SAN FRANCISCO (Reuters) - Commuters on San Francisco’s Bay Area Rapid Transit system may have been exposed to measles last week after an East Bay resident with the disease rode a BART train to and from work in the city for three days while infectious, public health officials said on Wednesday.
The infected BART rider marks the first case of measles documented by Contra Costa County health officials during an outbreak of the virus that has infected more than 100 people in California since December.
Fewer than 10 of those cases have been diagnosed in the San Francisco Bay area. Most have occurred in Southern California, many linked to exposure to an infected person who visited the Disneyland resort in late December.
Contra County health officials sought to reassure the public that the infected BART train rider did not pose a high risk of contagion to other passengers.
“Although the risk of contracting measles by being exposed on BART is low, Bay Area residents should be aware of the situation,” the county public health department said in a statement.
The infected person traveled between the Lafayette station in the East Bay and the Montgomery station in San Francisco during the morning and evening rush-hour commutes on Wednesday, Thursday and Friday of last week.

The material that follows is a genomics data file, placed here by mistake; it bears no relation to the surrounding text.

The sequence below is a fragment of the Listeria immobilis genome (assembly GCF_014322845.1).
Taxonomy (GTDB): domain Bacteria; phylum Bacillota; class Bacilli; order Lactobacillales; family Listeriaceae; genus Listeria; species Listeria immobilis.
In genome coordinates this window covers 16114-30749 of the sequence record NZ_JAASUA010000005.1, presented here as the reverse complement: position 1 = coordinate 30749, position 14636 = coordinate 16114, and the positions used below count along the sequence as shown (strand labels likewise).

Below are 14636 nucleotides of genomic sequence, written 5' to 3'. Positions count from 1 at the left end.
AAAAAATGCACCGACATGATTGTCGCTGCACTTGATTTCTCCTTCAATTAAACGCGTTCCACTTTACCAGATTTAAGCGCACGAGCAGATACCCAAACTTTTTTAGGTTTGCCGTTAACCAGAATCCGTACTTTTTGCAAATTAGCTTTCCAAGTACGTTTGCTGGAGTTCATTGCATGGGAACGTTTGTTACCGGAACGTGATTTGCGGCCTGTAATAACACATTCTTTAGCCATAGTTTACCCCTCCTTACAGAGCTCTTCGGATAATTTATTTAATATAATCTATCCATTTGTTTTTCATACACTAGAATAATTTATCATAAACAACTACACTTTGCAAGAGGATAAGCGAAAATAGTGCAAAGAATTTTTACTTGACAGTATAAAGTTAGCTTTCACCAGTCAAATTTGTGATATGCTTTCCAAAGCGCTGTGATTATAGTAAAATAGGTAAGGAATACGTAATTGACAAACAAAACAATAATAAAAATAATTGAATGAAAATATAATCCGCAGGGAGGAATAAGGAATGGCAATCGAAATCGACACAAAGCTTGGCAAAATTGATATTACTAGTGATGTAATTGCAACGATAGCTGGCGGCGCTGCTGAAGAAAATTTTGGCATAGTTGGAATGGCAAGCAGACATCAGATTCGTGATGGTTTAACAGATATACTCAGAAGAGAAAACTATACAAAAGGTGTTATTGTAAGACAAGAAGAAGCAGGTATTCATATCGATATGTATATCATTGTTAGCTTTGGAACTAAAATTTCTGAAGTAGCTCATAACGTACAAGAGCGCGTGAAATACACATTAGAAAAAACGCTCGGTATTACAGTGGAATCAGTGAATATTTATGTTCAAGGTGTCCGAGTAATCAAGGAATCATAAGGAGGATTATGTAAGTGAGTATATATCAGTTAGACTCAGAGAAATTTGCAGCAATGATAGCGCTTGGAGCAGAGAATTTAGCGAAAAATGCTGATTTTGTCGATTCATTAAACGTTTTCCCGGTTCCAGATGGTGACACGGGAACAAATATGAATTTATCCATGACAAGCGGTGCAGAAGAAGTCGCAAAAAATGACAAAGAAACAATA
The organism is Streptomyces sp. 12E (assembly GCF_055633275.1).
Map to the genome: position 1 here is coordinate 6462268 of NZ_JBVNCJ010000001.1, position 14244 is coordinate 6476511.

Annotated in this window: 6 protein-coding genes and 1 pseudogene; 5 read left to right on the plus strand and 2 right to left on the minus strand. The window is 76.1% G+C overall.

That ride is 35 minutes long, but health officials said that the highly infectious, airborne virus could have remained in the air for up to two hours. Because BART cars circulate throughout the Bay area, anyone who used the transit system during that time could have potentially been exposed
“Even if the rider got off BART at Montgomery station, commuters for the next hour or two could have been exposed,” said Erika Jenssen, Contra Costa County’s communicable disease programs chief.
Nearly 400,000 ride BART each weekday on average, but the number of passengers who rode the same line or the same train cars during those hours was not immediately known.
Public health officials were tracing the movements of the person, who is recovering and not hospitalized, and notifying others known to have had close contact, the statement said. It said the person’s employer is cooperating with the inquiry to ensure the safety of any co-workers who may have been exposed.
The infected person also spent time at the E&O Kitchen and Bar in San Francisco on Wednesday evening, potentially exposing others who were in the restaurant between 5:30 p.m. and 7 p.m., health officials said.
Individuals who are vaccinated or have had measles before are extremely unlikely to catch the disease, even if they had contact with a contagious person. However, those who were not previously vaccinated are at high risk if exposed.
Additional reporting by Noel Randewich in San Francisco; Writing by Steve Gorman; Editing by Cynthia Johnston, Mohammad Zargham and Cynthia Osterman